Rubrics have, in general, made it easier for students to become clearer about exactly what they need to do and know to achieve a particular score or grade. Some learners, however, may still be confused by the descriptions featured on a rubric especially if they are struggling readers, just learning English, or just comprehend visual supports better than the written word. These students will appreciate the inclusion of visuals into a rubric and may even be able to provide a higher-quality product because of this enhanced assessment tool.
To create your visual, design your written rubric. Then, translate each step of into a visual. This may not be possible for every rubric you create, but it should work well for writing assignments, some projects, foldables or other graphic organizers, and study tools such as notebook entries. For instance, students in a middle school science class could check the visual rubric hanging in their class to see if their lab notes would be complete enough to get the five points available. Students could easily see that missing components no diagram or image would result in a missing point.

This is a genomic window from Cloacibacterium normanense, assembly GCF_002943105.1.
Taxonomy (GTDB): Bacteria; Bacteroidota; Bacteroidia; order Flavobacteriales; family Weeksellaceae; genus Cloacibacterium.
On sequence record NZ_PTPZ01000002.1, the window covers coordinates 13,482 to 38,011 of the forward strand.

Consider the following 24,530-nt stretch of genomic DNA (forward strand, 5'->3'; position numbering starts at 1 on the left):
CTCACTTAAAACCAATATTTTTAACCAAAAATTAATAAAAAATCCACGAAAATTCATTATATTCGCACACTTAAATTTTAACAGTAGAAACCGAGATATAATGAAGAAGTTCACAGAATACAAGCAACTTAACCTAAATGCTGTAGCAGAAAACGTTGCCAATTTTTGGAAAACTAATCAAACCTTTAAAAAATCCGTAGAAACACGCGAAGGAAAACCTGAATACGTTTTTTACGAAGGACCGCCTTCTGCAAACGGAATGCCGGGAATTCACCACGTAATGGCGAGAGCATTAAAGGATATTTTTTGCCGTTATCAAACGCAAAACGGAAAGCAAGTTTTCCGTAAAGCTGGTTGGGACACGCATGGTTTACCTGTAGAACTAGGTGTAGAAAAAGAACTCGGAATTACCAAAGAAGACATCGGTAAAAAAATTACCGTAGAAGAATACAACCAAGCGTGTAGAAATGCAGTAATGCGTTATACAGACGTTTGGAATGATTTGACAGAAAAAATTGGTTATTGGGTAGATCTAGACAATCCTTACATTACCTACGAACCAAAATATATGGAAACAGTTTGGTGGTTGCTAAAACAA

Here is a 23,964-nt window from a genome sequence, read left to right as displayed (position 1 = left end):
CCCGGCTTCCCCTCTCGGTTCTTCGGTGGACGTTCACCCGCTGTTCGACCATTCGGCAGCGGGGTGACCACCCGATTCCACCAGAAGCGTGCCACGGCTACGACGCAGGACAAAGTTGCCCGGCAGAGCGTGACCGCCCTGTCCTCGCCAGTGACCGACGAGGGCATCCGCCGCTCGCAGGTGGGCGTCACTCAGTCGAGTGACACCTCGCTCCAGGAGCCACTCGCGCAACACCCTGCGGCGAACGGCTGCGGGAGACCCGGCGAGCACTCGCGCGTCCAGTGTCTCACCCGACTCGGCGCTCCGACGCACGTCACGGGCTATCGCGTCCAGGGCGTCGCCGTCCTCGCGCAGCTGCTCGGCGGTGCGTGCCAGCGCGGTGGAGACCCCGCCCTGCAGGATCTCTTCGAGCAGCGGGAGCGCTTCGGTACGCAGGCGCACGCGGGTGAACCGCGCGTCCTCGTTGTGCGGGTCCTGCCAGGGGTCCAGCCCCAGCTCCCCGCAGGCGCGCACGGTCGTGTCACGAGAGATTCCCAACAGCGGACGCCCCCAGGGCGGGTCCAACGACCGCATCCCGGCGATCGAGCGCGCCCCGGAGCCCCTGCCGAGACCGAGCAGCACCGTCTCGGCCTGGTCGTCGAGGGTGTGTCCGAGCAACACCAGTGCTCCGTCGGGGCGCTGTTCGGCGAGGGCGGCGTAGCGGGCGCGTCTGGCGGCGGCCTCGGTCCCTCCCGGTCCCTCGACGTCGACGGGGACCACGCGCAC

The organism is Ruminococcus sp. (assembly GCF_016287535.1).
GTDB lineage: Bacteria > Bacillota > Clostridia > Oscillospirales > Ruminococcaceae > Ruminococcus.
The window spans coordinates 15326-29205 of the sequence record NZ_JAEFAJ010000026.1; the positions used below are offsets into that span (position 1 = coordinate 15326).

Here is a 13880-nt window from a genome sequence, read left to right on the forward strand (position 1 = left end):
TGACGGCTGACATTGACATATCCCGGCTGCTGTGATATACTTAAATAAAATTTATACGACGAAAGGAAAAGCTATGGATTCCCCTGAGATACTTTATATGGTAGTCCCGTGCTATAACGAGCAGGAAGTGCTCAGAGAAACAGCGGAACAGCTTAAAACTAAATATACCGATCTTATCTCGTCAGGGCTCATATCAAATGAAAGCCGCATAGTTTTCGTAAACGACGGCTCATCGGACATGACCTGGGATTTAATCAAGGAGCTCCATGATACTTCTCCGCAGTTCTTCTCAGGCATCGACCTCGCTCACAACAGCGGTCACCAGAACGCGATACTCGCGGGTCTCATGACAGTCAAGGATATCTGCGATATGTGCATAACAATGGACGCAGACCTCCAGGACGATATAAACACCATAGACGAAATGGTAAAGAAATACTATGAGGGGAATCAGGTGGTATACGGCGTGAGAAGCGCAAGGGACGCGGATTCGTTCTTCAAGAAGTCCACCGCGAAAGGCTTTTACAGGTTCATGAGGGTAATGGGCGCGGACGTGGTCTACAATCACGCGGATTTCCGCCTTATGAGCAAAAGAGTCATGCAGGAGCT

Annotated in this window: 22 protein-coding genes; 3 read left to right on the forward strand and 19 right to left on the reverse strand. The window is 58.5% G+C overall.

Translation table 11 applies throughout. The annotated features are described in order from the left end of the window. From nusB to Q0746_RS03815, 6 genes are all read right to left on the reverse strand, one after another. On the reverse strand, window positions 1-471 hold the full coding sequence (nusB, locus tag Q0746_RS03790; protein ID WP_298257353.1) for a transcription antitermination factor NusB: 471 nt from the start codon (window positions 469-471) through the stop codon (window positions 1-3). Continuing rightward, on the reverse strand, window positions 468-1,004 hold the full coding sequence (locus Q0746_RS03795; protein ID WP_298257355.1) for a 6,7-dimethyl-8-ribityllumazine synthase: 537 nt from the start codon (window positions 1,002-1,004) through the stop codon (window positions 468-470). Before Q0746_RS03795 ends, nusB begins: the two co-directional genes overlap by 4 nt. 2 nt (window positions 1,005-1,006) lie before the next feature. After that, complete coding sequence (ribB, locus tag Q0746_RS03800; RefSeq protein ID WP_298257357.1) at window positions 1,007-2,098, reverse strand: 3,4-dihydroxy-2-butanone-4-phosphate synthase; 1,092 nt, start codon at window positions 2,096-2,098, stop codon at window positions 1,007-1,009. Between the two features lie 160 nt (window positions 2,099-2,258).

For more differentiation ideas for K-12 classrooms, check out From Text Maps to Memory Caps [Paul Brookes Publishing].